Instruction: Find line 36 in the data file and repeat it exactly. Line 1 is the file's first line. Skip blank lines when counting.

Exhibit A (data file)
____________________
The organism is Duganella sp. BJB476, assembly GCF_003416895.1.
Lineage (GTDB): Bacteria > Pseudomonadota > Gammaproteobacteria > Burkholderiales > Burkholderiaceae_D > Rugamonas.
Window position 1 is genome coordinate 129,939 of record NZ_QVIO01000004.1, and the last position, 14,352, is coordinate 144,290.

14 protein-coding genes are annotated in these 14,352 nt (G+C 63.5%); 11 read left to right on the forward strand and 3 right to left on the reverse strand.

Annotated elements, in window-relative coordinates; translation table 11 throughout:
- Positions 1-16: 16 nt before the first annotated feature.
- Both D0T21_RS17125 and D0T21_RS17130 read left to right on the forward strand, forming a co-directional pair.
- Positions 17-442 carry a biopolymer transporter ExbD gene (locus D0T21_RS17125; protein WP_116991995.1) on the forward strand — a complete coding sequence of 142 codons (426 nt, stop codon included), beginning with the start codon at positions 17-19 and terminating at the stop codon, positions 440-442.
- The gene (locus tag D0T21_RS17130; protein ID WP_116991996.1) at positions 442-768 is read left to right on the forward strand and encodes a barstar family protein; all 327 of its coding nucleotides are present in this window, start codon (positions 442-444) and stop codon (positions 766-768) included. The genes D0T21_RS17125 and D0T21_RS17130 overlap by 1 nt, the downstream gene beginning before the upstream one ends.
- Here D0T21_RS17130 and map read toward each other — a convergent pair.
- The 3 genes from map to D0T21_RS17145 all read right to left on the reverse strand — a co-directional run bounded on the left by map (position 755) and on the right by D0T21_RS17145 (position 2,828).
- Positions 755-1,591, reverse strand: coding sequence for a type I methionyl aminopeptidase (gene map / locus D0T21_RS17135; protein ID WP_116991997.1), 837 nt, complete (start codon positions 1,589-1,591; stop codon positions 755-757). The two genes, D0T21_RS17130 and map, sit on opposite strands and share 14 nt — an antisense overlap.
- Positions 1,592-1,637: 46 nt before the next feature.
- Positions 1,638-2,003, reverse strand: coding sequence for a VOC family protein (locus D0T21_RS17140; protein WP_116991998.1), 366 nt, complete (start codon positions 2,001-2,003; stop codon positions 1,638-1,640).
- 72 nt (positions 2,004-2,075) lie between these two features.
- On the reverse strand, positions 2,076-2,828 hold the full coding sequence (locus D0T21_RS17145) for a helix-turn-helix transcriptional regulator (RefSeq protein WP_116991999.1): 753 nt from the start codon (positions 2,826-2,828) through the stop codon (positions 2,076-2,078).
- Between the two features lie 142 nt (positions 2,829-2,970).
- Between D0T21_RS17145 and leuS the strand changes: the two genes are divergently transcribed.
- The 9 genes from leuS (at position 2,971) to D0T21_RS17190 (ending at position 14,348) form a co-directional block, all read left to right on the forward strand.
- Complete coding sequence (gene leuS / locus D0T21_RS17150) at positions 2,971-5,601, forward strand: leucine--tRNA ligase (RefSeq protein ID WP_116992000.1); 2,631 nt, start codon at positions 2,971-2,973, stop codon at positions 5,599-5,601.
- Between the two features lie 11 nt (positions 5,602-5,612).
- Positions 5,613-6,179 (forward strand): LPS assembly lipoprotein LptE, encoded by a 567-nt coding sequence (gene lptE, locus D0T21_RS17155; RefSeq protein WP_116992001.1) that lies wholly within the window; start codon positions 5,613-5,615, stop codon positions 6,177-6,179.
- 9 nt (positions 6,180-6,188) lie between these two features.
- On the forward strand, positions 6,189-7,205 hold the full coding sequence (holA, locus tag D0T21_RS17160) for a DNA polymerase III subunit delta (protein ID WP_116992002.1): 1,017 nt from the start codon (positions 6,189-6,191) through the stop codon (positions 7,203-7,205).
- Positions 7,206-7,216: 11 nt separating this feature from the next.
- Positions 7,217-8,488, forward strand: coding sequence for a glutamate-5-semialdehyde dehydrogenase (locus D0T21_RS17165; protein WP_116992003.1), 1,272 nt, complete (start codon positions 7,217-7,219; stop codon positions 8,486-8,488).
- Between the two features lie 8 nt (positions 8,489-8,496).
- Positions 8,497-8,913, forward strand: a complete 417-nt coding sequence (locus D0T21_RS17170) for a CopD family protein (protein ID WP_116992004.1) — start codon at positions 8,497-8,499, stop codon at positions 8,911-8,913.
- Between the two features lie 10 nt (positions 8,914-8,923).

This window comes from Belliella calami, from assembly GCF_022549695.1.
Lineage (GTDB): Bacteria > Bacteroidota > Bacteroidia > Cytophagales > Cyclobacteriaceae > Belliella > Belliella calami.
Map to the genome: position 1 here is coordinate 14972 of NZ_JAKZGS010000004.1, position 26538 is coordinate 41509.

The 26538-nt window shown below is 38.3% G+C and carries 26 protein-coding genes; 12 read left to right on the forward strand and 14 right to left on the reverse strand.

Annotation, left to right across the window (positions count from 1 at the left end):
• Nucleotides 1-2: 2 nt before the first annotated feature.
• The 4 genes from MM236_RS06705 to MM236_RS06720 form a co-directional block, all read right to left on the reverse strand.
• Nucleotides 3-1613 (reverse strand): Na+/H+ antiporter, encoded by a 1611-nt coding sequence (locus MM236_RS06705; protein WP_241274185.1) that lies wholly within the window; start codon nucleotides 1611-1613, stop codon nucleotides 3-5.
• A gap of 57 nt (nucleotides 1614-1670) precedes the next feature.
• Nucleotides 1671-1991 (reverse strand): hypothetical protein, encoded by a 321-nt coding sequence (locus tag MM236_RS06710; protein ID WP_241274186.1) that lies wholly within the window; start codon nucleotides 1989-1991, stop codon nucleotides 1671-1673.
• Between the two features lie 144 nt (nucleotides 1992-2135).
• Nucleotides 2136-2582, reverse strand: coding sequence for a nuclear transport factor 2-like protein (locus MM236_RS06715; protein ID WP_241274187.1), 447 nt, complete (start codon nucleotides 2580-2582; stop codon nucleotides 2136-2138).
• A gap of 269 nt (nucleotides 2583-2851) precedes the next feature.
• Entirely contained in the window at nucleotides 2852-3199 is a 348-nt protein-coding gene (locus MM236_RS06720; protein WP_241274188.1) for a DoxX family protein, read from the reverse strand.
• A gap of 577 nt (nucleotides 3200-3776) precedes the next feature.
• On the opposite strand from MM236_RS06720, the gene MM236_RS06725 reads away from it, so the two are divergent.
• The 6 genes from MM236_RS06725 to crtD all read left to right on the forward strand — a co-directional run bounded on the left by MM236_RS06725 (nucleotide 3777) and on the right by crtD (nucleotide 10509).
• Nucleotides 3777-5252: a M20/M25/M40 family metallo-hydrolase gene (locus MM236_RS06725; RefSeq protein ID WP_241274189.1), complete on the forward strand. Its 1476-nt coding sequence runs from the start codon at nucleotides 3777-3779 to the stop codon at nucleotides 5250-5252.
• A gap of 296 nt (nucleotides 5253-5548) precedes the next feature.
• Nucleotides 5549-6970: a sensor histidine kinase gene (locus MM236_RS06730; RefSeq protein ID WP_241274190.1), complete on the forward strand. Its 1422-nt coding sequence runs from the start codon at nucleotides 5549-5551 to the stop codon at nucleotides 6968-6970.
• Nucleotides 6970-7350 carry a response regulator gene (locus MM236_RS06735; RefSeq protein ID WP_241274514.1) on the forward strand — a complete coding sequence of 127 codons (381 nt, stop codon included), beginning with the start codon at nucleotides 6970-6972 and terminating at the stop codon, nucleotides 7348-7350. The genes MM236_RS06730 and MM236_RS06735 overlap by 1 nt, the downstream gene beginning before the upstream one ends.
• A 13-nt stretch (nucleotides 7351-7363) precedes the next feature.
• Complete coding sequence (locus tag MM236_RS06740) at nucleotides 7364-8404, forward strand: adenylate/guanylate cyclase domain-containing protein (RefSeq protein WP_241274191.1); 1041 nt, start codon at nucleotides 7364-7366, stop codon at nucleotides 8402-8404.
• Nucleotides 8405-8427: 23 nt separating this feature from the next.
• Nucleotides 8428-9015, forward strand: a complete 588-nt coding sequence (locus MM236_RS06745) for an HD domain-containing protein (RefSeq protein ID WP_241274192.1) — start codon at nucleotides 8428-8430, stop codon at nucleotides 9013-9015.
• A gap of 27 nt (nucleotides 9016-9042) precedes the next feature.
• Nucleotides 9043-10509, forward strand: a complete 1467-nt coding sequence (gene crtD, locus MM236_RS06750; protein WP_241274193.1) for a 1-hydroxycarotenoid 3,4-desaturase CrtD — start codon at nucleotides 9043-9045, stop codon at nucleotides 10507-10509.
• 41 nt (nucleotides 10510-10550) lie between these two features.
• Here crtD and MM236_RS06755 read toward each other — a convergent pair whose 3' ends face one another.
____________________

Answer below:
• The 4 genes from MM236_RS06705 to MM236_RS06720 form a co-directional block, all read right to left on the reverse strand.